I feel bad that I’ve been going to Phoenix about twice a year for the past 30 years and never went to the Heard Museum. Because I learned, on my most recent trip, that if you only have time to go to one museum in Phoenix, you really need to make it to the Heard.
The Heard Museum of Native American arts and heritage was founded in 1929 by Dwight and Maie Heard. Dwight was a Massachusetts native who moved to Arizona for his heath. Arizona not only agreed with his health, but with his wallet – he went into real estate, publishing, cattle ranching and farming and became one of the largest and wealthiest landowners in the Phoenix area.
Between Massachusetts and Arizona, Dwight made a stop in Chicago. He worked for the hardware retailer Hibbard, Spencer, Bartlett and Company (which would become True Value Hardware) just long enough to marry the boss’ daughter, Maie Bartlett. Once they got to Phoenix, Dwight and Maie became serious collectors of Native American art and when their collection got too large for their house, they built a museum. Dwight died just a few months before the Heard opened, but Maie served as their director and curator for 20 years.
Though technically not a history museum, clearly the arts of any culture are firmly woven with its history and heritage. And while the all of the art was dazzling, my favorites (true to form) were the ones with some historical context and content.
The textile piece above is “The Long Walk” by Navajo artist Jane Wyden. It portrays the forced march of Navajos from Arizona to imprisonment on a reservation in New Mexico in 1863-1864. Ninety-five hundred Navajos were relocated, with 2000 dying on the march or while imprisoned. While the people in Wyden’s piece are Navajo, the Apache also were relocated by the Long March.
Sorry about the quality of the pictures. Everything was under glass, and while pictures were encouraged, flash was not allowed. So given my shaky photography abilities and point-and-click camera, the interior photos are a little blurry.
Another less than stellar moment in US history was the creation of “Indian Schools” in the late 19th and early 20s centuries. They were boarding schools run by the Bureau of Indian Affairs with the goal of assimilating Native American children into the American way. Children were not allowed to speak their native language, or wear native clothing or hair styles. The tunic above is a band uniform. Clearly, the “no native clothes” didn’t mean that the school couldn’t dress the band in Indian costumes for the entertainment of the dignitaries and general community. The narrative next to the display says, “A natural outgrowth of the military structure of the early schools…the Indian school bands were very popular…. Requests for the Indian band to march in parades … and at official visits steadily increased….”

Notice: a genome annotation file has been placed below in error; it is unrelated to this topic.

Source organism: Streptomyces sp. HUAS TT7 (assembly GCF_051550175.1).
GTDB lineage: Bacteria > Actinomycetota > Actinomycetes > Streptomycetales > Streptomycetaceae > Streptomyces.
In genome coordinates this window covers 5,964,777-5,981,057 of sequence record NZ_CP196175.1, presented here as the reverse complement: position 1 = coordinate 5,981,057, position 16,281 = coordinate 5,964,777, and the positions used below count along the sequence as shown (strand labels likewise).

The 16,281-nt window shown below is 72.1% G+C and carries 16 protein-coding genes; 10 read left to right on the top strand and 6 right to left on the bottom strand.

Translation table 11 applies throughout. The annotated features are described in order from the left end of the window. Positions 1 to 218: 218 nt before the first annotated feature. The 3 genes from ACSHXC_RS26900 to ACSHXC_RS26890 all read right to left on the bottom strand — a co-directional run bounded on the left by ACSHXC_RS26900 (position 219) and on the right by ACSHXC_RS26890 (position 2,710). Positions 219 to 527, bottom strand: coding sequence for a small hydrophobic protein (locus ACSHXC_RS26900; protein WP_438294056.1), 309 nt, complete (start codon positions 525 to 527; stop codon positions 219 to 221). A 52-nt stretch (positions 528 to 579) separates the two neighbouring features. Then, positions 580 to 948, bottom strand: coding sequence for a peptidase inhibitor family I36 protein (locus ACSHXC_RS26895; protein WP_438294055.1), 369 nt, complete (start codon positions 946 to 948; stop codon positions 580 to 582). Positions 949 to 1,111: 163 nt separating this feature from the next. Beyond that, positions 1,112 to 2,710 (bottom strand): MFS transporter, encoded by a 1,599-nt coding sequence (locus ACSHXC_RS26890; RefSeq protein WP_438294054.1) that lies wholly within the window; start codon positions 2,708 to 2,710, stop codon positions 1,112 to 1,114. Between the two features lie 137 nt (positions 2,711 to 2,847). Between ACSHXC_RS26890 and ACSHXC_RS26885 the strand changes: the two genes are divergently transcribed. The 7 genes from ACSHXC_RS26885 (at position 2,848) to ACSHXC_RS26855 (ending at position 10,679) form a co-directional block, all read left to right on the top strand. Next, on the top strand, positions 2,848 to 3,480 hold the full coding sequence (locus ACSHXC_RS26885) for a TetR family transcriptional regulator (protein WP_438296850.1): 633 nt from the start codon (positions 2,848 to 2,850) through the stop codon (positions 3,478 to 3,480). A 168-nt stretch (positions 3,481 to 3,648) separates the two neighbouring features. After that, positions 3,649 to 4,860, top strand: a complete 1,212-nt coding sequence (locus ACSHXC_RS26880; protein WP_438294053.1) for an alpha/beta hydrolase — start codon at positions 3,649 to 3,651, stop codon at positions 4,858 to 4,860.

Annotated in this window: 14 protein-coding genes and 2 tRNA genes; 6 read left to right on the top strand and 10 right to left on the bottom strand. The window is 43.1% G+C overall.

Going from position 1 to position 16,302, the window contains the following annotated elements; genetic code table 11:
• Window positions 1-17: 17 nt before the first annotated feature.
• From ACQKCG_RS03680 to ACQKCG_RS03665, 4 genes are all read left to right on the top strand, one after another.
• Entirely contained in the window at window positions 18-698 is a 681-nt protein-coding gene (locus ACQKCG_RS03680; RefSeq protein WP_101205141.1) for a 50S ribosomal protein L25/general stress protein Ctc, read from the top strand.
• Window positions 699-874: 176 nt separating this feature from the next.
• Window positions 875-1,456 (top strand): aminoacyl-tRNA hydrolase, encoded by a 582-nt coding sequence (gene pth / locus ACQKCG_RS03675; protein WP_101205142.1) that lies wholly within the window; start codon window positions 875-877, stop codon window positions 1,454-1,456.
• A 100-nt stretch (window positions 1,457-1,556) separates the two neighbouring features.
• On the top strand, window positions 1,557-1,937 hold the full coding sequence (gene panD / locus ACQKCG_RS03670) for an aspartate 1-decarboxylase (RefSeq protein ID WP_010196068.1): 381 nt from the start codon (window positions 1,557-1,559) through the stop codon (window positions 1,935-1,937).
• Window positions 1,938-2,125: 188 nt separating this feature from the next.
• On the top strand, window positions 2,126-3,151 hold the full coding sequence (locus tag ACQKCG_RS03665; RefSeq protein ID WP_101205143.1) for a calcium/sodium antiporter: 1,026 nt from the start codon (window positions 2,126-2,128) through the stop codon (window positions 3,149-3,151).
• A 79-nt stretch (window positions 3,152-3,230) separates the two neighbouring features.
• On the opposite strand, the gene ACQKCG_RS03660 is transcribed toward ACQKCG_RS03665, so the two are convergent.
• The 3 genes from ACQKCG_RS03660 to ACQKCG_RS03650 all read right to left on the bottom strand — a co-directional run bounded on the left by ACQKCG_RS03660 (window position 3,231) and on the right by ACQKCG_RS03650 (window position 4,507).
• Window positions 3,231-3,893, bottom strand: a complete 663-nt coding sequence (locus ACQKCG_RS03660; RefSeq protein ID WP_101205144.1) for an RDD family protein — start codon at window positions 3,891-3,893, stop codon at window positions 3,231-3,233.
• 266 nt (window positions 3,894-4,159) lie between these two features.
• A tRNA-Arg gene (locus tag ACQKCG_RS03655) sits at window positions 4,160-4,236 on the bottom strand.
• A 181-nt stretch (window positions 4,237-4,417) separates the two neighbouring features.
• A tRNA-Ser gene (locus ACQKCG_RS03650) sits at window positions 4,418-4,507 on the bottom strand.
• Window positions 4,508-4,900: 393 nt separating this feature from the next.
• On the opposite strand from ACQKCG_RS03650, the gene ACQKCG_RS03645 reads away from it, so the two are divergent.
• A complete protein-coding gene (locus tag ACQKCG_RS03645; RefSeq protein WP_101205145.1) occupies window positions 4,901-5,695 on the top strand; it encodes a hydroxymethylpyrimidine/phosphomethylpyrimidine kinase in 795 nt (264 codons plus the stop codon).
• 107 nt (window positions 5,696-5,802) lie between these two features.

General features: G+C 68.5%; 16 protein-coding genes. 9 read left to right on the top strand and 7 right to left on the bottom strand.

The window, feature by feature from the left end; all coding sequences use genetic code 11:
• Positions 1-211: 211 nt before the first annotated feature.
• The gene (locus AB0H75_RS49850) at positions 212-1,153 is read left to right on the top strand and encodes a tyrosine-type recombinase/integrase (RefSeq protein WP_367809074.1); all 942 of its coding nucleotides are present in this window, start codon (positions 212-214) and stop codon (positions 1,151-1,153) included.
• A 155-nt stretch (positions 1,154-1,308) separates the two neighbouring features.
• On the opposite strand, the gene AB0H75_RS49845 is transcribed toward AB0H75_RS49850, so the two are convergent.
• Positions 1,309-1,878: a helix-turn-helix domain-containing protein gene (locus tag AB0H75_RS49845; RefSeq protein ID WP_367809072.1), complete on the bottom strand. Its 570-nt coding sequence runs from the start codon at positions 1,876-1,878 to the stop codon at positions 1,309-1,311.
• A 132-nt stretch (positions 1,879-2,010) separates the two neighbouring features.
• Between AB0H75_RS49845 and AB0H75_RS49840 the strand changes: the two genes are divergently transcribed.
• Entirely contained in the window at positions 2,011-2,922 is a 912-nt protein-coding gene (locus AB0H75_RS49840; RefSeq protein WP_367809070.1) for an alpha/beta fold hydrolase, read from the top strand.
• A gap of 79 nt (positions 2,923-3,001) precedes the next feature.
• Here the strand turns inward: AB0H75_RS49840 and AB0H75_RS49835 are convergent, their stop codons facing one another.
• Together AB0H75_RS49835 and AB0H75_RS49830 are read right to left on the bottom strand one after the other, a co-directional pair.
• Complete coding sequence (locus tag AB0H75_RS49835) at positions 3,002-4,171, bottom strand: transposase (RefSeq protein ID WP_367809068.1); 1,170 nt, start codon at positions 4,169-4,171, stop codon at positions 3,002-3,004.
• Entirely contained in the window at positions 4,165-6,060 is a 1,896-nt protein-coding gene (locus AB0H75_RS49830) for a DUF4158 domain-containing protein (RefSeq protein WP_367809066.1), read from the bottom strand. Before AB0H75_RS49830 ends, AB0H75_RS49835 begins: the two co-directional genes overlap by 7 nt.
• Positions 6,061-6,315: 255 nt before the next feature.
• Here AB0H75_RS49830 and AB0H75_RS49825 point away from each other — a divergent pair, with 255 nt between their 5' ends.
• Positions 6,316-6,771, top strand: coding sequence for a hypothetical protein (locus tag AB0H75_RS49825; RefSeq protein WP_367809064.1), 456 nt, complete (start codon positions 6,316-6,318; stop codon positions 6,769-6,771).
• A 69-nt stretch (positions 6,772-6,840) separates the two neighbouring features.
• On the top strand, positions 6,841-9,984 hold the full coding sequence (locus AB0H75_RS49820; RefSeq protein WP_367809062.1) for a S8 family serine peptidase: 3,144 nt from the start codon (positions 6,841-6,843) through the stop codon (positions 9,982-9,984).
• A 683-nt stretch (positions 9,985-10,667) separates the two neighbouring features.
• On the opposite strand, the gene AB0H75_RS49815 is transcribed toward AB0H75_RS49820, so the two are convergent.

WWI saw the start of Native American code talking: the use of Native Americans to exchange messages in their native language — languages that few outside of their own people understood. Code talkers represented many native nations, but the most famous of the code talkers were the Navajo (those are two Navajo code talkers raising the flag in the wooden sculpture above) who joined the Marines during WWII.
Of course, there’s lots of art at the Heard that don’t tell a historic story. That’s a glass piece, above, that I happened to love. It represents a fence.
The museum has a café with seating in a courtyard (above) , a bookshop, and one of the best museum stores around. While they’re in downtown Phoenix, its no problem getting there and they have lots of parking. That always surprises me about other cities. I guess I’m used to downtown DC, where parking is always a hassle.